Matthew 27:1-26 – Political Correctness


During the time of Jesus, Israel was under Roman control.  When Rome conquered a territory, they would always send a Roman official to serve as governor of that area. Pontius Pilate was that official.  However, Israel was not a prestigious appointment. History tells us that Pilate served there for 11 years, which was much longer than any of the governors before or after him.  This means that Pilate wasn’t that great of a governor and couldn’t get promoted to a better post.  He provoked the Jews in numerous ways that led to numerous insurrections and a great deal of social unrest. He would steal from the temple treasury to pay for his building projects and even allowed the Romans to worship Caesar in front of the temple.  Pilate’s career ended when he was eventually fired and banned from government work by the Roman Emperor Caligula.

As a failing politician, Pilate was in no way interested with what was true or right.  His only concern was his own self-preservation and promotion. This was the height of political correctness 2,000 years ago.  It also explains why Pilate is “amazed” at the lack of self-preservation that Jesus shows.  Jesus doesn’t care about teams, power, or status.  Jesus cares about the truth (John 18:37).  Jesus gives His life for what is true and right… something Pilate would never do.  Even though Pilate clearly expresses that Jesus is innocent… He still condemns Jesus to death.  In the end, truth is traded for public opinion.



The crowd that gathered before Pilate had a choice to make.  They could choose Jesus of Nazareth or Barabbas.  Barabbas was a prisoner of Rome.  He was arrested for leading an insurrection against Rome that ended in murder (Luke 23:19).  To the Jews, he would have been a hero, a person fighting to liberate them from the tyrannies of Rome.  The irony is that Jesus is the one who could liberate them from much more… sin, death, and hell.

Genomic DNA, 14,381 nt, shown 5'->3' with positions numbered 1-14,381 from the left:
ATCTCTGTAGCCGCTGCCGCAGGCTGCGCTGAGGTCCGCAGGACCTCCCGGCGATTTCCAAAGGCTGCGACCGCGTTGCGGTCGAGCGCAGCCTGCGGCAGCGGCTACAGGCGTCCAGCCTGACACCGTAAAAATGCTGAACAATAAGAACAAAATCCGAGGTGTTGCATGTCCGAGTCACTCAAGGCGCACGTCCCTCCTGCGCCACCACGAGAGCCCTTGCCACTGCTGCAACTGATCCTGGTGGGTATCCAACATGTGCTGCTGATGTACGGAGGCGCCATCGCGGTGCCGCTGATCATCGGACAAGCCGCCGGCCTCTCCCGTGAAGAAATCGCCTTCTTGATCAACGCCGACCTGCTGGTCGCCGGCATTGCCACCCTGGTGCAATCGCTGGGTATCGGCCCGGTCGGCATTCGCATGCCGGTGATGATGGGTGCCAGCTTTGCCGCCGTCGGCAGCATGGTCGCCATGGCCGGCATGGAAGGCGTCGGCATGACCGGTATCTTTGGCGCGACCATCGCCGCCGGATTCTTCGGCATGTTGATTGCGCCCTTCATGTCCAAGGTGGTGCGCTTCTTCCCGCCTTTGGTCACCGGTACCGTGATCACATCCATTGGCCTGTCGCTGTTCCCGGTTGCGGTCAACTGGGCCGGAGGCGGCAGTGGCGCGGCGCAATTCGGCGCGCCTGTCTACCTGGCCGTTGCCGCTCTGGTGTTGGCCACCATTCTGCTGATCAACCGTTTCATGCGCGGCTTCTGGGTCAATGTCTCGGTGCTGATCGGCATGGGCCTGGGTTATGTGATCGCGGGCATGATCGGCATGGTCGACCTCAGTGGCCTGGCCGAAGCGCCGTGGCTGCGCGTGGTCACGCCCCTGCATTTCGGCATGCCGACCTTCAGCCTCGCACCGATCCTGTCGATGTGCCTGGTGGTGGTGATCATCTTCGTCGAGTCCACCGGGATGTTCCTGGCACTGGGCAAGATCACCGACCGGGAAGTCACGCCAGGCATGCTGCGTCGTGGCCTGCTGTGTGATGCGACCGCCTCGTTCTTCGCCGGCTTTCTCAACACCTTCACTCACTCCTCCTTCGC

Like those gathered in Pilate’s court, we too have a choice to make.  Will we choose the path that looks the most beneficial to us at the moment? Will we choose the one who seems to be able to give us what we want?  Or will we choose the one who stood for love and truth?  Will we choose the one who gives us what we need?  His name is Jesus!  He is the long prophesied Messiah!  Choose you this day whom you will serve.


Study Questions

  1. How do we see the Gospel when the motivations of Pilate and Jesus are shown side by side?  What kind of leader do you want to follow?  One that follows truth, or one that is swayed by public opinion?
  2. As we think about the differences between Pilate and Jesus, what does it look like for us to live more like Jesus and less like Pilate?
  3. The stone the builders rejected has become the cornerstone (Psalm 118: 22: Acts 4:11-12).  Discuss the rejection of Jesus, not by Pilate who washes his hands, but by the Israelites themselves.  Why is this significant?